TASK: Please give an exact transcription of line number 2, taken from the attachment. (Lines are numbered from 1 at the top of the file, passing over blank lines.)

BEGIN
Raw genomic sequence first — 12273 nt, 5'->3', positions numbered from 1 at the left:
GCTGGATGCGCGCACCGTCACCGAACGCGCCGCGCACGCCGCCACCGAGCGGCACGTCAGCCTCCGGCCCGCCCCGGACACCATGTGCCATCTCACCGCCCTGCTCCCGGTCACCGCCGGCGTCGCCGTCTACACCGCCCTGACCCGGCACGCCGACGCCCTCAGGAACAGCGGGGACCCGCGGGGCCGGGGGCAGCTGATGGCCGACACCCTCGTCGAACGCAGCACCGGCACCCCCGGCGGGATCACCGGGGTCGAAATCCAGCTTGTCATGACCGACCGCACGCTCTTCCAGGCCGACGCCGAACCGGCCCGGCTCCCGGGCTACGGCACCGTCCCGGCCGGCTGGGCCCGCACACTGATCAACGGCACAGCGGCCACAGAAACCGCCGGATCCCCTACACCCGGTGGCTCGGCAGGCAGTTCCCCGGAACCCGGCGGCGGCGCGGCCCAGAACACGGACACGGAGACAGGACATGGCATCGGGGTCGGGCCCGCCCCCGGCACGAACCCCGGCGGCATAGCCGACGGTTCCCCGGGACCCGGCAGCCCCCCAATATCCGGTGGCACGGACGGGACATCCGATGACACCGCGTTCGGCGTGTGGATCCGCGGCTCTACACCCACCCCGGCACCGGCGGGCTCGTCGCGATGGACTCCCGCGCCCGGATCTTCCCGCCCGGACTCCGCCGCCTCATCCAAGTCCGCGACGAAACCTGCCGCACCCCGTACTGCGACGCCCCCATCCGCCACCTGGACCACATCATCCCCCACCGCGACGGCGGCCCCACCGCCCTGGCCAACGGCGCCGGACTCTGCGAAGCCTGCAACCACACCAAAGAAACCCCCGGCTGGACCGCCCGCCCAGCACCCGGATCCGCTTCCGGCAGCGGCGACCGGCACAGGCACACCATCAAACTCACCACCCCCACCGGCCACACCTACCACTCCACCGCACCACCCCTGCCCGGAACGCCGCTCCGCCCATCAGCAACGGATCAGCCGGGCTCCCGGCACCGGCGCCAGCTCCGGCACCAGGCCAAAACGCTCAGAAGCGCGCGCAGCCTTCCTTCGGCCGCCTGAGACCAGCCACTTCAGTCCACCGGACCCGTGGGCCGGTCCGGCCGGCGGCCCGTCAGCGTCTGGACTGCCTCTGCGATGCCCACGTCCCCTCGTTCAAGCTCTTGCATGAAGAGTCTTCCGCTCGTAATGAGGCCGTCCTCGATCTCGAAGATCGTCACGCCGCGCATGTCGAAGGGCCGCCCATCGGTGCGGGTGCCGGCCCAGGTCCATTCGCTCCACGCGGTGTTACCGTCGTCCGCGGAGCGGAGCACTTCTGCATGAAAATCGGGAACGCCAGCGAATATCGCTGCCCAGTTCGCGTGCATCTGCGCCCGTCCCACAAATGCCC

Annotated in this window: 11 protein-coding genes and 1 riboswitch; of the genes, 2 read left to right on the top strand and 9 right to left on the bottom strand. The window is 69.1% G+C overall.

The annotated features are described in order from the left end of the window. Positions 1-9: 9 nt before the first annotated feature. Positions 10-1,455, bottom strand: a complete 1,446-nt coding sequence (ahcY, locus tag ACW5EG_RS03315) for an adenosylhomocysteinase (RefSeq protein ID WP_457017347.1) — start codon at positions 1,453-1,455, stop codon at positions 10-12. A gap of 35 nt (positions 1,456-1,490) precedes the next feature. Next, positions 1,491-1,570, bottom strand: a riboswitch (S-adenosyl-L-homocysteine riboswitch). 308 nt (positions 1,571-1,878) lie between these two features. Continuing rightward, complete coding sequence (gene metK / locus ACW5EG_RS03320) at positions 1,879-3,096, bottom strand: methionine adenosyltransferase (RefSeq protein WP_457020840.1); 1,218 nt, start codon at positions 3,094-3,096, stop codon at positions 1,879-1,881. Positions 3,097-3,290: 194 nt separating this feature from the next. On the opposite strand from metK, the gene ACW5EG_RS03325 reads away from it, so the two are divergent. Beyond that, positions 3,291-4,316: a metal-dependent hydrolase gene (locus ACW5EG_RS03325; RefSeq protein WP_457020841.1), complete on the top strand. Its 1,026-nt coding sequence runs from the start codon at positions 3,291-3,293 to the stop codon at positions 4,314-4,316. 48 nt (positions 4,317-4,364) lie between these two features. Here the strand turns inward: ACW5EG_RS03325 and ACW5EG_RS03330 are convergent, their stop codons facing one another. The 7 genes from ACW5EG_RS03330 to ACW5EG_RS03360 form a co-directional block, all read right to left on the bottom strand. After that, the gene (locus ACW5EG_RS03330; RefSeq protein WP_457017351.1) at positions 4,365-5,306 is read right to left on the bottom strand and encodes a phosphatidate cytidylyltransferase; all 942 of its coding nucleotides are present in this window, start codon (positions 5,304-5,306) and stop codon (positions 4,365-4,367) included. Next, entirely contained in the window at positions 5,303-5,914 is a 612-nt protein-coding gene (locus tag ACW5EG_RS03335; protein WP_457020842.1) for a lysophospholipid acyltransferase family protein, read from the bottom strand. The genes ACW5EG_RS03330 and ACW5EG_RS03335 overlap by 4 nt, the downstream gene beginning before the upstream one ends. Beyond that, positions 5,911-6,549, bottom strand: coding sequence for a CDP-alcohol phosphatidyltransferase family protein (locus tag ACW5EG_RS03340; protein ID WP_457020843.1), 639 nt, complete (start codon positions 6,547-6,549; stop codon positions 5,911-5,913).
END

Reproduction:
GCTGGATGCGCGCACCGTCACCGAACGCGCCGCGCACGCCGCCACCGAGCGGCACGTCAGCCTCCGGCCCGCCCCGGACACCATGTGCCATCTCACCGCCCTGCTCCCGGTCACCGCCGGCGTCGCCGTCTACACCGCCCTGACCCGGCACGCCGACGCCCTCAGGAACAGCGGGGACCCGCGGGGCCGGGGGCAGCTGATGGCCGACACCCTCGTCGAACGCAGCACCGGCACCCCCGGCGGGATCACCGGGGTCGAAATCCAGCTTGTCATGACCGACCGCACGCTCTTCCAGGCCGACGCCGAACCGGCCCGGCTCCCGGGCTACGGCACCGTCCCGGCCGGCTGGGCCCGCACACTGATCAACGGCACAGCGGCCACAGAAACCGCCGGATCCCCTACACCCGGTGGCTCGGCAGGCAGTTCCCCGGAACCCGGCGGCGGCGCGGCCCAGAACACGGACACGGAGACAGGACATGGCATCGGGGTCGGGCCCGCCCCCGGCACGAACCCCGGCGGCATAGCCGACGGTTCCCCGGGACCCGGCAGCCCCCCAATATCCGGTGGCACGGACGGGACATCCGATGACACCGCGTTCGGCGTGTGGATCCGCGGCTCTACACCCACCCCGGCACCGGCGGGCTCGTCGCGATGGACTCCCGCGCCCGGATCTTCCCGCCCGGACTCCGCCGCCTCATCCAAGTCCGCGACGAAACCTGCCGCACCCCGTACTGCGACGCCCCCATCCGCCACCTGGACCACATCATCCCCCACCGCGACGGCGGCCCCACCGCCCTGGCCAACGGCGCCGGACTCTGCGAAGCCTGCAACCACACCAAAGAAACCCCCGGCTGGACCGCCCGCCCAGCACCCGGATCCGCTTCCGGCAGCGGCGACCGGCACAGGCACACCATCAAACTCACCACCCCCACCGGCCACACCTACCACTCCACCGCACCACCCCTGCCCGGAACGCCGCTCCGCCCATCAGCAACGGATCAGCCGGGCTCCCGGCACCGGCGCCAGCTCCGGCACCAGGCCAAAACGCTCAGAAGCGCGCGCAGCCTTCCTTCGGCCGCCTGAGACCAGCCACTTCAGTCCACCGGACCCGTGGGCCGGTCCGGCCGGCGGCCCGTCAGCGTCTGGACTGCCTCTGCGATGCCCACGTCCCCTCGTTCAAGCTCTTGCATGAAGAGTCTTCCGCTCGTAATGAGGCCGTCCTCGATCTCGAAGATCGTCACGCCGCGCATGTCGAAGGGCCGCCCATCGGTGCGGGTGCCGGCCCAGGTCCATTCGCTCCACGCGGTGTTACCGTCGTCCGCGGAGCGGAGCACTTCTGCATGAAAATCGGGAACGCCAGCGAATATCGCTGCCCAGTTCGCGTGCATCTGCGCCCGTCCCACAAATGCCC